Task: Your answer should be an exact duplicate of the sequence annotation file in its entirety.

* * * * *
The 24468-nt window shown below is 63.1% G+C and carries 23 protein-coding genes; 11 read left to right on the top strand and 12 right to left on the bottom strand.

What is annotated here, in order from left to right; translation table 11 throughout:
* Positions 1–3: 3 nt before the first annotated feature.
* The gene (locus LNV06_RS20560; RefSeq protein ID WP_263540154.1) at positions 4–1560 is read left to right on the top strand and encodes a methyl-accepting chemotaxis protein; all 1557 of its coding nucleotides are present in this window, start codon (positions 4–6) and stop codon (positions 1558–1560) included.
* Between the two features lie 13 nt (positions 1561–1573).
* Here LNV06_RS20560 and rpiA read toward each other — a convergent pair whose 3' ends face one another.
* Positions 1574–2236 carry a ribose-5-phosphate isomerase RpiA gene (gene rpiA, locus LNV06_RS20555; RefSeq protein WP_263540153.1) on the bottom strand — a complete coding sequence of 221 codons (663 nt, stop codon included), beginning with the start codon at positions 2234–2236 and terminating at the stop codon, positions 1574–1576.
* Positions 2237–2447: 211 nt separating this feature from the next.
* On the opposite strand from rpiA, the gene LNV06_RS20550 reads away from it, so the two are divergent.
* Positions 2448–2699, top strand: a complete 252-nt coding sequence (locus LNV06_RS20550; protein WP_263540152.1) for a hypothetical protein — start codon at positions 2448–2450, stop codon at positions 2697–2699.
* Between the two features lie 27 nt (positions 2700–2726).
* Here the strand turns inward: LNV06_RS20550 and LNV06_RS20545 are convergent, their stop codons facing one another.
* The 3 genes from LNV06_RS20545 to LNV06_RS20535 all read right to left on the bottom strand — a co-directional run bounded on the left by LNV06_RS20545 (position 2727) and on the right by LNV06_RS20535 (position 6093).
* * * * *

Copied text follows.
The 24468-nt window shown below is 63.1% G+C and carries 23 protein-coding genes; 11 read left to right on the top strand and 12 right to left on the bottom strand.

What is annotated here, in order from left to right; translation table 11 throughout:
* Positions 1–3: 3 nt before the first annotated feature.
* The gene (locus LNV06_RS20560; RefSeq protein ID WP_263540154.1) at positions 4–1560 is read left to right on the top strand and encodes a methyl-accepting chemotaxis protein; all 1557 of its coding nucleotides are present in this window, start codon (positions 4–6) and stop codon (positions 1558–1560) included.
* Between the two features lie 13 nt (positions 1561–1573).
* Here LNV06_RS20560 and rpiA read toward each other — a convergent pair whose 3' ends face one another.
* Positions 1574–2236 carry a ribose-5-phosphate isomerase RpiA gene (gene rpiA, locus LNV06_RS20555; RefSeq protein WP_263540153.1) on the bottom strand — a complete coding sequence of 221 codons (663 nt, stop codon included), beginning with the start codon at positions 2234–2236 and terminating at the stop codon, positions 1574–1576.
* Positions 2237–2447: 211 nt separating this feature from the next.
* On the opposite strand from rpiA, the gene LNV06_RS20550 reads away from it, so the two are divergent.
* Positions 2448–2699, top strand: a complete 252-nt coding sequence (locus LNV06_RS20550; protein WP_263540152.1) for a hypothetical protein — start codon at positions 2448–2450, stop codon at positions 2697–2699.
* Between the two features lie 27 nt (positions 2700–2726).
* Here the strand turns inward: LNV06_RS20550 and LNV06_RS20545 are convergent, their stop codons facing one another.
* The 3 genes from LNV06_RS20545 to LNV06_RS20535 all read right to left on the bottom strand — a co-directional run bounded on the left by LNV06_RS20545 (position 2727) and on the right by LNV06_RS20535 (position 6093).